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Certification from United States Court of Appeals for Ninth Circuit in Adamson v. Port of Bellingham

Supreme Court of Washington, En Banc

April 11, 2019

CERTIFICATION FROM THE UNITED STATES COURT OF APPEALS FOR THE NINTH CIRCUIT IN SHANNON C. ADAMSON and NICHOLAS ADAMSON, husband and wife, Plaintiffs-Appellees,
v.
PORT OF BELLINGHAM, a Washington Municipal Corporation, Defendant-Appellant. SHANNON C. ADAMSON and NICHOLAS ADAMSON, husband and wife, Plaintiffs-Appellants,
v.
PORT OF BELLINGHAM, a Washington Municipal Corporation, Defendant-Appellee.

          JOHNSON, J.

         The Ninth Circuit Court of Appeals certified to us a question of premises liability and a broader version of the same overarching question. The heart of the main question is whether a property owner-landlord is liable for injuries that occur on its property when the lessee has exclusive possession at the time of the accident but only priority use under the lease and the landlord has contracted to maintain and repair the premises.[1] We answer the first certified question in the affirmative and need not address the second question.

         FACTS AND PROCEDURAL HISTORY

         Shannon Adamson, an employee of the Alaska Marine Highway System (AMHS), fell approximately 15 feet when the passenger ramp at the Port of Bellingham's (Port) Bellingham Cruise Terminal (BCT) collapsed. The accident caused Ms. Adamson severe, life-changing injuries.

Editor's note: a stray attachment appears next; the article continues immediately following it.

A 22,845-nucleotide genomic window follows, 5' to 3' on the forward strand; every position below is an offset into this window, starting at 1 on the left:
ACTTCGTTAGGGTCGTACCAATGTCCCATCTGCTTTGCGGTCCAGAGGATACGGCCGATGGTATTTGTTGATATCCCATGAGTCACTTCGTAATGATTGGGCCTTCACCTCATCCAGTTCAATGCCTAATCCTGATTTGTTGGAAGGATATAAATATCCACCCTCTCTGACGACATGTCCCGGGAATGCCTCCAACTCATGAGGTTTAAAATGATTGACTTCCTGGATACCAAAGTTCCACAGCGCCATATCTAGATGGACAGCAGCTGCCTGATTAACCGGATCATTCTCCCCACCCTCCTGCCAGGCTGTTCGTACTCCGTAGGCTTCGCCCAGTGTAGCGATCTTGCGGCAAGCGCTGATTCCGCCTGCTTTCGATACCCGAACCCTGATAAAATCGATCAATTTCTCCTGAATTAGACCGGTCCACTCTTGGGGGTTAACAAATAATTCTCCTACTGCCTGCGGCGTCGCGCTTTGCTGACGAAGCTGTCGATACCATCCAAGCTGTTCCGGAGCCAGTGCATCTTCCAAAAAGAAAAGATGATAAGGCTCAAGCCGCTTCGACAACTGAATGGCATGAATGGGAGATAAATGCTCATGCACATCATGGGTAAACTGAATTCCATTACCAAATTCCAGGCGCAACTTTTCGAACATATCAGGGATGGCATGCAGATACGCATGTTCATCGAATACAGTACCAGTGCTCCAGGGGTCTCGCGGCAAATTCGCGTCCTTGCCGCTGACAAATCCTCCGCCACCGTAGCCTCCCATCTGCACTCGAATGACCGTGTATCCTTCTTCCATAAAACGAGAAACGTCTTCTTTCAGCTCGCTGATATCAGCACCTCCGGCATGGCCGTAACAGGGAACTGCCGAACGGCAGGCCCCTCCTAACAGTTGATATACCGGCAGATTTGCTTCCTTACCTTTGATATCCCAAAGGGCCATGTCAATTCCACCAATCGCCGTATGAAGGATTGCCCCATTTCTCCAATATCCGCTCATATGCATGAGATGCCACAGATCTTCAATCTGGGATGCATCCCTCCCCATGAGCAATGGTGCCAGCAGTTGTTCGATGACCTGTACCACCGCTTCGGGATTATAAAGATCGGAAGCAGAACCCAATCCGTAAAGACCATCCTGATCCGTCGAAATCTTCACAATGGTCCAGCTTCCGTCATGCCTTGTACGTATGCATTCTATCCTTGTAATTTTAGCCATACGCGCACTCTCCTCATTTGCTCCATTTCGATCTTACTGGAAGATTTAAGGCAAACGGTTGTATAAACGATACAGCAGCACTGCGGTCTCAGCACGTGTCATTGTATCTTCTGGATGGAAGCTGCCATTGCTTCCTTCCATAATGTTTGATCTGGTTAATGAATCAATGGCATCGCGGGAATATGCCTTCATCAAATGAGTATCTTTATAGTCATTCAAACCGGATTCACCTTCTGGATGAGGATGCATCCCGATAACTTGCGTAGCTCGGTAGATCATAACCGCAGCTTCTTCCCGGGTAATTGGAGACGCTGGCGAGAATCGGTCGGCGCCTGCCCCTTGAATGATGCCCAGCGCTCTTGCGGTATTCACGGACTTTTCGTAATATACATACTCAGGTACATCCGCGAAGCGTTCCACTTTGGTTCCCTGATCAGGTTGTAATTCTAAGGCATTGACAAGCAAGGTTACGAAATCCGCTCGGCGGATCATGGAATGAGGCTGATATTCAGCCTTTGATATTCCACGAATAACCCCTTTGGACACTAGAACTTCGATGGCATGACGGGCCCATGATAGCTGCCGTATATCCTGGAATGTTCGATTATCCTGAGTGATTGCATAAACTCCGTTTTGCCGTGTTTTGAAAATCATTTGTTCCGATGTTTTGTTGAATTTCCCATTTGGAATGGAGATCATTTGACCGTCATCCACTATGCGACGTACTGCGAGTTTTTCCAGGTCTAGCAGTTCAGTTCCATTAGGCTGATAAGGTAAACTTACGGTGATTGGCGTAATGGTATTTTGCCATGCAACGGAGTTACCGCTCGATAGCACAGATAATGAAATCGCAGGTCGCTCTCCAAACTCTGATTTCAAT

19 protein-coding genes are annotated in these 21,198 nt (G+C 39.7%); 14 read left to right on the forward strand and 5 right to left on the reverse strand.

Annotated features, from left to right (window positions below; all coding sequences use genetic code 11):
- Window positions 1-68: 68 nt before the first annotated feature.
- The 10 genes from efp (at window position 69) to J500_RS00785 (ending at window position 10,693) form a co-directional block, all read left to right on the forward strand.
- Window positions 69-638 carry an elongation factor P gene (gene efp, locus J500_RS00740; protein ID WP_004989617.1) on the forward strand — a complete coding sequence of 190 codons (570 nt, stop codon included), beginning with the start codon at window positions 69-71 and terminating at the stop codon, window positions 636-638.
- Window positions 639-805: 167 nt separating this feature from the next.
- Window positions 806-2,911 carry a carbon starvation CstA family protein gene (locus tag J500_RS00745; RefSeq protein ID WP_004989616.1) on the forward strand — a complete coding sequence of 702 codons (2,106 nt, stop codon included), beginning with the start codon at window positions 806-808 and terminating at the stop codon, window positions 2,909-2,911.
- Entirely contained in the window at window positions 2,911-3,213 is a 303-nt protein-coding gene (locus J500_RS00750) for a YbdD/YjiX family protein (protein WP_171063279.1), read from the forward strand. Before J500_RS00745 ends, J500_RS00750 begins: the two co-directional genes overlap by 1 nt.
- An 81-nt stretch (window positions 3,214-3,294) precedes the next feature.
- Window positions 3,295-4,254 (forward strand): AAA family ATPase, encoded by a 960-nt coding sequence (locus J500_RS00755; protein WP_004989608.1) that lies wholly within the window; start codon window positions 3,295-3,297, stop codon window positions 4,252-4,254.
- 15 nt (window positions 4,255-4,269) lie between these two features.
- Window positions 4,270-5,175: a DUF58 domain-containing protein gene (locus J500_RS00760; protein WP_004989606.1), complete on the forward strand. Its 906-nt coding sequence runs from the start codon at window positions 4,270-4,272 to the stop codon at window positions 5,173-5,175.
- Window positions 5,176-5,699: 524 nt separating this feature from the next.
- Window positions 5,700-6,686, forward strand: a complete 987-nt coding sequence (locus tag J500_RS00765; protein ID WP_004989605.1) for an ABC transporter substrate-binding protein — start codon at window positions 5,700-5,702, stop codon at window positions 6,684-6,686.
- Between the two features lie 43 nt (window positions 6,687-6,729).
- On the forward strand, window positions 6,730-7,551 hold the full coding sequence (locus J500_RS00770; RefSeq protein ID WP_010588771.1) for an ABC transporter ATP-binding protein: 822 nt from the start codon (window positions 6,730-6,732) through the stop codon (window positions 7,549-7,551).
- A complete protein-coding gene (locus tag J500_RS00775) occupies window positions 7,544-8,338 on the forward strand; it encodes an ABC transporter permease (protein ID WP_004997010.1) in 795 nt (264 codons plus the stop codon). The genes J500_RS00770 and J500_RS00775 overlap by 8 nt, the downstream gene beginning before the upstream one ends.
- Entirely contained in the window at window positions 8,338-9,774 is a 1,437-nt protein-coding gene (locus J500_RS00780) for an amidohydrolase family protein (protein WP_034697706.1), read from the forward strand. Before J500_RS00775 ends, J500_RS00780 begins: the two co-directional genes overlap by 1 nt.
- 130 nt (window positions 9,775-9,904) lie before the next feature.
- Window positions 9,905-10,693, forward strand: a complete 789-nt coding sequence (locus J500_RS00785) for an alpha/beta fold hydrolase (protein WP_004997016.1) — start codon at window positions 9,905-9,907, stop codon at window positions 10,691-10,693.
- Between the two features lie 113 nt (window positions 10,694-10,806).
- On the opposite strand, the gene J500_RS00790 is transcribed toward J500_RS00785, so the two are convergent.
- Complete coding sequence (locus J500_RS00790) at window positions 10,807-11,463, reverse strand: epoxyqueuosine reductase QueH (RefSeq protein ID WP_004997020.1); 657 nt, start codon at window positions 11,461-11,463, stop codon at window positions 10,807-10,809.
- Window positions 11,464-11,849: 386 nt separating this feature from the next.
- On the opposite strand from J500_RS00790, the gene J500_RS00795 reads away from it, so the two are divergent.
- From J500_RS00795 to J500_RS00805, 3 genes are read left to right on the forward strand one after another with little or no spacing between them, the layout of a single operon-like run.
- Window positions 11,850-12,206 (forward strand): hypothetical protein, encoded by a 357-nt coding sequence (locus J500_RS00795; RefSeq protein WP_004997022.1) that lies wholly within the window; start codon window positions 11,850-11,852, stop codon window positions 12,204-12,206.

Since 1989, the State of Alaska has leased the BCT from the Port, allowing the AMHS ferries to dock at the BCT to load and unload passengers and their vehicles. The Port and Alaska renegotiated this lease in 2009 for another 15 years. A summary of the 2009 lease provisions pertinent to this case are as follows:

         Section 1.2 indicates the scope of the leased premises and gives exclusive use of the reservation and ticketing office, the BCT manager's office, the warehouse, and the staging and purser booth to AMHS but gives priority use of 125 parking spaces and the marine facilities, including the vehicle ramp, passenger ramp, and berth 1. 3 Appellant's Excerpt of Record (ER) at 340. Section 1.3 defines "exclusive use" as "sole possession and control of the Areas," while section 1.4 defines "priority use" as a "superior but not exclusive right of use" and indicates the Port "may allow other uses of the priority use areas so long as such use does not unreasonably interfere with [AMHS's] use." 3 ER at 340 (emphasis added). Section 4.1 indicates that the Port will be "solely responsible for keeping the leased premises in good repair and tenantable condition," and section 4.1(a) indicates the Port will "maintain the leased premises ... in good and substantial repair and condition." 3 ER at 343. Section 4.7 indicates the Port will "maintain the leased premises free of structural or mechanical hazards." 3 ER at 345. Under sections 5.1 and 5.3, Alaska has the right to make alterations, additions, and improvements to the leased premises subject to the "written consent of the [Port]." 3 ER at 348. Section 5.1 also requires Alaska to "permit the [Port] to enter upon the premises at all reasonable times to examine the condition of same." 3 ER at 348.